It’s spacious in the rear, especially for those long legged folk while the usual Isofix points are present for kid seats.
Boot space is adequate though not overly generous for what is a large car – the hold is not particularly wide. The seats can be folded easily enough and you get a flat load space, once you raise the floor up a notch.
There is a reasonably sized frunk for whatever else you might have.
Charging and consumption?
Ford supplies a cable for use at public chargers, but not a three-pin slow charger for home use. They recommend owners pony up for a wall box there.
We juiced up at a 50kW DC station boosting it from 43 per cent to 62 per cent (17.4kWh delivered) while another 30 min session raised it from 45 to 70 per cent (21kWh delivered).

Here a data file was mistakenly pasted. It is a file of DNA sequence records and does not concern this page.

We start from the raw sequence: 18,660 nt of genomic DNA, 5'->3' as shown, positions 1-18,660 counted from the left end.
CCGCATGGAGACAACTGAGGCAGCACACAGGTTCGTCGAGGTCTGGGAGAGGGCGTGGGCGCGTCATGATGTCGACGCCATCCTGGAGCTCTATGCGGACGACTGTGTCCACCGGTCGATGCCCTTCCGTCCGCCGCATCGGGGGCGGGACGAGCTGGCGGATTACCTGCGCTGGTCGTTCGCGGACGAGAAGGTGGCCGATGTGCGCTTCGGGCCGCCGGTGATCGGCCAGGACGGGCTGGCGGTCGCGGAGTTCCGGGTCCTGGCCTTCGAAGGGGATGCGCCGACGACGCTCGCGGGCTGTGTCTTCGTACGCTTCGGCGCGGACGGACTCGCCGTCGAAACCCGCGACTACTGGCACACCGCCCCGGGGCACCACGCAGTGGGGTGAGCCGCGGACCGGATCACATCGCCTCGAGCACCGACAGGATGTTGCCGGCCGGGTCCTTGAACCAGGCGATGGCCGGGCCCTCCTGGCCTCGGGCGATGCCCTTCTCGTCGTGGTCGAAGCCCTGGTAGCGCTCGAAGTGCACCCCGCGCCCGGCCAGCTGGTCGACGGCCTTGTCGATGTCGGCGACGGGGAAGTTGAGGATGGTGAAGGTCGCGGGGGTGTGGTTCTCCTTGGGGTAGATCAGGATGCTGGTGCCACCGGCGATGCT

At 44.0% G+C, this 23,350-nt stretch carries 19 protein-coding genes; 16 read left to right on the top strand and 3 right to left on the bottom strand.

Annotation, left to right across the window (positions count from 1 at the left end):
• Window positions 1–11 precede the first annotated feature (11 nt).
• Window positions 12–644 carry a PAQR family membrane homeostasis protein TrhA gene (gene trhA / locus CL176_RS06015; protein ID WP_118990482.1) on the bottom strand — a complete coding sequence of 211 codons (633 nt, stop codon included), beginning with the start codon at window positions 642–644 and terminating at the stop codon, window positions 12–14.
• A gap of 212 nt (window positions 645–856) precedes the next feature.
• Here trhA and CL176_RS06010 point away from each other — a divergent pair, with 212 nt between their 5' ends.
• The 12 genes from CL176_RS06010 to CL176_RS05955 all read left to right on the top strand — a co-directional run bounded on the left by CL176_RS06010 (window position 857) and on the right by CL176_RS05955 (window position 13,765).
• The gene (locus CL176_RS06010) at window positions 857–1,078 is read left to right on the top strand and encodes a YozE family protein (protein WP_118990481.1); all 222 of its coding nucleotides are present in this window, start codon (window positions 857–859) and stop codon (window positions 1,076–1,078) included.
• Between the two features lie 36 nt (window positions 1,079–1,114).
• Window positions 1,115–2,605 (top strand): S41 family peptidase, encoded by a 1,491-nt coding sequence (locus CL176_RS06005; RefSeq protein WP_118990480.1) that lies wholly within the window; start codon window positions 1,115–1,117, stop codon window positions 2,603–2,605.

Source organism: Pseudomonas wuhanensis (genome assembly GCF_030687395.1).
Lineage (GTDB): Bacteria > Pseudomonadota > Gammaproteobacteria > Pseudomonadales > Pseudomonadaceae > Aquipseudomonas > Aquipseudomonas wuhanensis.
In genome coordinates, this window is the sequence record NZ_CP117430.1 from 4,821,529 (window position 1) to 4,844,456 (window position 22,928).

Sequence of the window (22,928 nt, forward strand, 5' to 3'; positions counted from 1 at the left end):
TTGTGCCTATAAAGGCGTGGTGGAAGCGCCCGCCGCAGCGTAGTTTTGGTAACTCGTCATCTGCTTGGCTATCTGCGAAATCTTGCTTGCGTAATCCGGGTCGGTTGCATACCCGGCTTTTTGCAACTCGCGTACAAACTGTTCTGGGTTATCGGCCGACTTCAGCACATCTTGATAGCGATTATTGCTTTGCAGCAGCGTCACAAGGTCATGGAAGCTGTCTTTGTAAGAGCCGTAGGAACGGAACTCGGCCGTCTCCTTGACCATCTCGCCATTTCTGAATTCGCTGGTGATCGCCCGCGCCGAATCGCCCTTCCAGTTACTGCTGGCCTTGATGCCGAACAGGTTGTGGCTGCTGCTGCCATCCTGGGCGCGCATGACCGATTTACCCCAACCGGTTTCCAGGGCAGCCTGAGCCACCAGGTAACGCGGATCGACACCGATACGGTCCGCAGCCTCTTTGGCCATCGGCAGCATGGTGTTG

With consumption tracking around the 20-21kWh/100km mark, that means about 100km of range added each time. It can take on up to 150kW of DC, which Ford says equates to 99km of range in just 10mins.
Any last thoughts?
The GT has its moments but we wish there were more of them for the price asked. You always expect the best from the top of the line model, but we were more impressed with the AWD variant, a more rounded approach.
And we suspect the RWD model will impress as well, given it’s some $53k cheaper than the GT, and you can still say you drive a Mustang.
|Model||Ford Mustang Mach-E GT|
|Clean Car Discount||Neutral – $0|
|Drivetrain||single-speed auto, e-AWD|
|Stability systems||ABS, ESP, TV|
|Safety||AEB, ACC, BSM, LDW, |
RCTA, ALK, AHB
|Luggage capacity||f-100L, r-519-1402L|
|Service intervals||12 months, 20,000km|
|Warranty||5yrs, Unlimited km|
|ANCAP rating||5 Stars|